In theory, Israel achieved a draw in its disastrous surprise attack during the 1973 Yom Kippur War, but it was considered a defeat, given that the Arab alliance gained postwar confidence and prestige while Israel lost its reputation of invincibility. Egypt’s Anwar Sadat accepted that he needed only to enter Israel’s occupied territories, not lose his army in the process, and sue for a cessation of fighting by the interested superpowers. In other words, Sadat articulated aims, means, and both how the war was to begin and end—at least enough to pull off a strategic victory despite being clearly outclassed by Israel.
The United States entered Vietnam ostensibly to stop communist aggression in the south. But a decade after the stalemated Korean War, it was still unsure whether victory was to be defined by ensuring an autonomous South Vietnam or defeating the North outright and reuniting the peninsula—or whether a nuclear Soviet Union once again could establish red-lines to deter U.S. tactical options. Nor did the U.S., at least before 1971, have plans of how to translate conventional superiority to strategic victory in an insurgent war, or the degree to which public opinion in a democracy would support the Vietnam War, which could not be won decisively in an accustomed three to four year duration.
Despite the inherent material and political weakness of the Confederacy, the absence of visionary generals among the top command, the weak leadership of Jefferson Davis, and the vast inferiority in manpower and materiel, the South nonetheless might have achieved a stalemated armistice—if only it had husbanded its resources and avoided a series of aggressive invasions northward that resulted in disasters, like Shiloh and Gettysburg. Jefferson Davis and Robert E. Lee both failed to realize that in the particular conditions of 1861, not losing to the Union, while exacting enormous enemy casualties from invading Union armies on Southern soil, was tantamount to deadlock and a negotiated settlement—in short, a victory by not losing.
Defeat often follows a failure to apprise the public, even in non-democratic and authoritarian societies, of the costs to come, or the existential importance of victory. A sense of national purpose, a moral cause, material rewards to be gained—all that means little to a fickle public if costs mount and stalemate ensues in a way never envisioned at the war’s beginning. Saddam Hussein had the rationale, the support, the means, and the aims to invade and occupy Kuwait in August 1990, and so he did. But he failed to apprise the Iraqi people that by doing so, he would likely earn a war with the U.S. and its coalition, much less that he could not win any such wider war that followed.
As a general rule, the public supports a war when it goes well and abandons when it does not—regardless of the government’s special pleading. Most who supported the Iraq War in 2003 did not by 2006, but some did again in 2008. The pulse of the war in Anbar Province—not the presence or absence of WMD, or the expansionary agenda of spreading freedom—won and lost and won back supporters.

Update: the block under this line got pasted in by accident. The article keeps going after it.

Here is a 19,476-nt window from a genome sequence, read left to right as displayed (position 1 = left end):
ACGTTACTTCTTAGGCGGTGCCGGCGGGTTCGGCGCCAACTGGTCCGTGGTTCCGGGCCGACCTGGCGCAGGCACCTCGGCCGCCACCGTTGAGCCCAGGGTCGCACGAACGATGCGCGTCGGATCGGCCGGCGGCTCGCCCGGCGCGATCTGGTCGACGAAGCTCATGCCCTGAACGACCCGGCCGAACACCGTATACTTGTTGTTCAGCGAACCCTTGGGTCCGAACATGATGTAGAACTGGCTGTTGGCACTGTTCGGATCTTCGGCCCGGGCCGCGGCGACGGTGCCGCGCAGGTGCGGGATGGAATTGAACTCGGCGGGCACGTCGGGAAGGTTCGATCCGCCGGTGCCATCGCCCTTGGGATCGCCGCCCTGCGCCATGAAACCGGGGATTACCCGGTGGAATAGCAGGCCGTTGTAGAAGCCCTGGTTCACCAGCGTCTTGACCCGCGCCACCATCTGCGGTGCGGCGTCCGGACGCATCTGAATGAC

Yet leaders never ask before they the fighting begins, “How long will the people support a war that does not appear to be winnable?” Such questions also hinge on the particular choices open for a particular public. For a desperate Russian people in 1942, it seemed that there was no alternative except to keep on fighting until the last Russian or German was dead. In turn, for the Germans under National Socialism, by 1945 the effort continued until the fabric of an entire society collapsed in toto.
In contrast, for Americans, 58,000 dead in Vietnam and ten years of fighting were deemed more than enough costs, especially for an optional conflict on whose outcome America’s future did not seem to hinge. Similarly, the Soviets quit Afghanistan in 1989 in a way they never would have at either Stalingrad or Leningrad.
Losing a war is much easier than winning one. Before the United States enters Syria, it should ask itself a series of questions. Can it take out the regime of Bashar al Assad easily? Answer—most likely yes, in the manner that the “lead from behind” air war decapitated Muammar Gadhafi’s rule. Is the aim of an American-led intervention to foster a postwar consensual government? If so, postbellum Libya reminds us that without Americans on the ground, Arab idealists usually go the way of the Mensheviks in Russia or of Abulhassan Banisadr’s secular socialists in Iran. In addition, Iraq warns us that putting U.S. ground forces into an Arab Middle East country could ensure some sort of constitutional succession—but most likely at material and moral costs that very quickly would be too high even for the present supporters who are calling for a “humane” intervention Syria.
If history is any guide, if we cannot articulate the purpose of entering Syria, the sort of government that we wish to follow the Assad regime, and how much blood and treasure we are willing to spend to obtain that end, then we may well lose the war before it starts.
Victor Davis Hanson, the Martin and Illie Anderson Senior Fellow at the Hoover Institution, is a classicist and an expert on the history of war. He is a syndicated Tribune Media Services columnist and a regular contributor to National Review Online, as well as many other national and international publications; he has written or edited twenty-three books, including the New York Times best seller Carnage and Culture: Landmark Battles in the Rise of Western Power. His most recent book is The Savior Generals: How Five Great Commanders Saved Wars That Were Lost - from Ancient Greece to Iraq (Bloomsbury 2013). He was awarded a National Humanities Medal by President Bush in 2007 and the Bradley Prize in 2008 and has been a visiting professor at the US Naval Academy, Stanford University, Hillsdale College, and Pepperdine University. Hanson received a PhD in classics from Stanford University in 1980.